Robson, from Cornell, adds that hotels are gradually catching up to changes in technology, especially the widespread use of smartphones as clocks and alarms. Many in the industry, she says, are currently weighing whether it makes sense to continue to place an alarm clock on every bedside table. By eliminating clocks, hotels would be able to cut an expense and relieve employees of setting and resetting them. And Robson, whose work requires her to pay attention to hotel guests' most common complaints, sees an additional benefit.
"A lot of people find it hard to use the darn thing anyway because there's no consistency with the controls," she said. "And sometimes people find the light from it really disconcerting. I've been known to turn it to face the wall."
Rebecca Robbins envisions a time, not far from now, when every guest who steps up to the front desk of The Benjamin hotel in New York City will be greeted with the words, "Welcome to The Benjamin. Here we make your sleep a priority." Robbins, the co-author of Sleep for Success! and a Ph.D. candidate at Cornell, began working as a sleep consultant for The Benjamin this summer. She has led sleep sessions for the hotel's employees to help them make sleep a priority, with the hope that their sleep practices will trickle down to the hotel's guests.
In developing a sleep program, Robbins took her inspiration from a very specific demographic: children.
"Kids have a bedtime," she said. "They get ready for bed." Adults, she said, should mimic their bedtime rituals -- a consistent bedtime, a bath or a shower, some light reading -- to ease the body and the mind into sleep. "In our society, more than ever, we have a very on and off culture," she said. "But all of the evidence says that you need to create a sanctuary for sleep."
Some hotels are going to great lengths to create those sanctuaries. At The Benjamin, rooms feature only analog clocks. Guests can peruse a pillow menu that includes pillows filled with buckwheat or satin, with names like "Swedish memory" and "Lullaby." Children arriving at the hotel are given a stuffed owl named Winks, complete with a printed backstory about what happened when he did not get a good night's sleep. And guests can arrange for a "work-down call," in which the concierge rings them up an hour before bedtime reminding them to stop working and put away their electronic devices. The Four Seasons, for its part, keeps a record of its guests' pillow preferences.
Last December, Brock Cline and his wife, Bre Garvin, set out from their home in Atlanta on a cross-country road trip. Along the way, the couple stayed in various hotels, mostly seeking budget accommodations at familiar chains.
At every stop, after 10-to-12 hour days on the road, they encountered obstacles to a good night's sleep -- uncomfortable mattresses, flimsy pillows, window shades that let in too much light. "It made the trip worse than it had to be," Cline said. As they drove, they talked about how badly they'd slept, vowing not to stay in the same hotels on their return trip.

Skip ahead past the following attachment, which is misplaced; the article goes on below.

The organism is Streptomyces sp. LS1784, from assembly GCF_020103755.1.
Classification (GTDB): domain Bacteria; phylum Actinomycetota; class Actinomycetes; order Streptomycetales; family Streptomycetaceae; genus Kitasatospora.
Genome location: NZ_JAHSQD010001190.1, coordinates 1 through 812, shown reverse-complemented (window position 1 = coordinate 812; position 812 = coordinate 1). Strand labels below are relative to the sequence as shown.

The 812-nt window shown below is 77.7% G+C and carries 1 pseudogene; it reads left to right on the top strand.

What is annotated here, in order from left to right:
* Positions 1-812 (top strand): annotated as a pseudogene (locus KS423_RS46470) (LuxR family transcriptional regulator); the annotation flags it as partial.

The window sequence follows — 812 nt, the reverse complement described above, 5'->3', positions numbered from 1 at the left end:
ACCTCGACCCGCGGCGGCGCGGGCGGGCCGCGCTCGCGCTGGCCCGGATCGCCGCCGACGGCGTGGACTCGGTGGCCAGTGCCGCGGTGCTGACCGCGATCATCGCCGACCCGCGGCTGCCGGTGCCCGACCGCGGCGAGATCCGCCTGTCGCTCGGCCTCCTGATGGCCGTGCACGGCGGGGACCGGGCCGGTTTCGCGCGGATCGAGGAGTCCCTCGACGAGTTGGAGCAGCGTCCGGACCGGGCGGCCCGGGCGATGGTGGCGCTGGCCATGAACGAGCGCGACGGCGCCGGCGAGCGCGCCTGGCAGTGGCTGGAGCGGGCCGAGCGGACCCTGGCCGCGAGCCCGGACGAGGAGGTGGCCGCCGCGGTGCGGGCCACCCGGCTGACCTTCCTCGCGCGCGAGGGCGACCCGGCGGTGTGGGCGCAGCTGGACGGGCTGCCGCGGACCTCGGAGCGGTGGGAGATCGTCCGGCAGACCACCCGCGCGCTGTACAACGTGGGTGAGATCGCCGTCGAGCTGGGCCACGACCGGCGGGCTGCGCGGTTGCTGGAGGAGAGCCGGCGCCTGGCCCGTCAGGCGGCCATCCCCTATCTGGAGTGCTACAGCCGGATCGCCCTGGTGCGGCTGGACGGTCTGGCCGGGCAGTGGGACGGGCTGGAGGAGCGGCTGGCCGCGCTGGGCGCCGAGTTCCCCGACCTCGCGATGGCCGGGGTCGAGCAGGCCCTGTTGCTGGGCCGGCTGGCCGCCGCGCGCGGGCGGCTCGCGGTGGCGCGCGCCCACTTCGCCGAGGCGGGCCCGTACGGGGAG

Cline, who works as a manager of a Dick's Sporting Goods store in Atlanta, said that customer service is a big part of his job, and he found himself wondering why none of the hotels he and his wife visited went further to meet their sleep needs. At each hotel, he looked for comment cards with which he might suggest sleep-related improvements, but found none. When he got home, he considered engaging with the hotels' social media accounts, browbeating them for their shortcomings, but decided against it. "Since I handle customer service in my job," he said, "it irks me a little bit."
The experience of Cline and Garvin, and countless other travelers, illustrates the extent of the opportunity available to hotels wishing to cater to a more sleep-savvy populace. Last month, in a TripAdvisor survey asking if visitors take sleep quality into consideration when choosing a hotel, 55 percent of respondents said they look for online hotel reviews that address sleep quality, compared with 27 percent who don't, a company spokeswoman said. Eighteen percent said they look for hotels that offer special sleep amenities.
As Robbins, the sleep consultant, puts it, "This is a win-win. It's good for the guests and it's going to drive the bottom line. I'm not asking people to spend another hour on the treadmill, or eat only tofu, or drink only green juice. I'm just asking them to get one more hour of sleep."
CORRECTION: This article originally misstated Steve Tipton's title. He is vice president of the hospitality division at Simmons Bedding.
This story appears in Issue 70 of our weekly iPad magazine, Huffington, available Friday, Oct. 11 in the iTunes App store.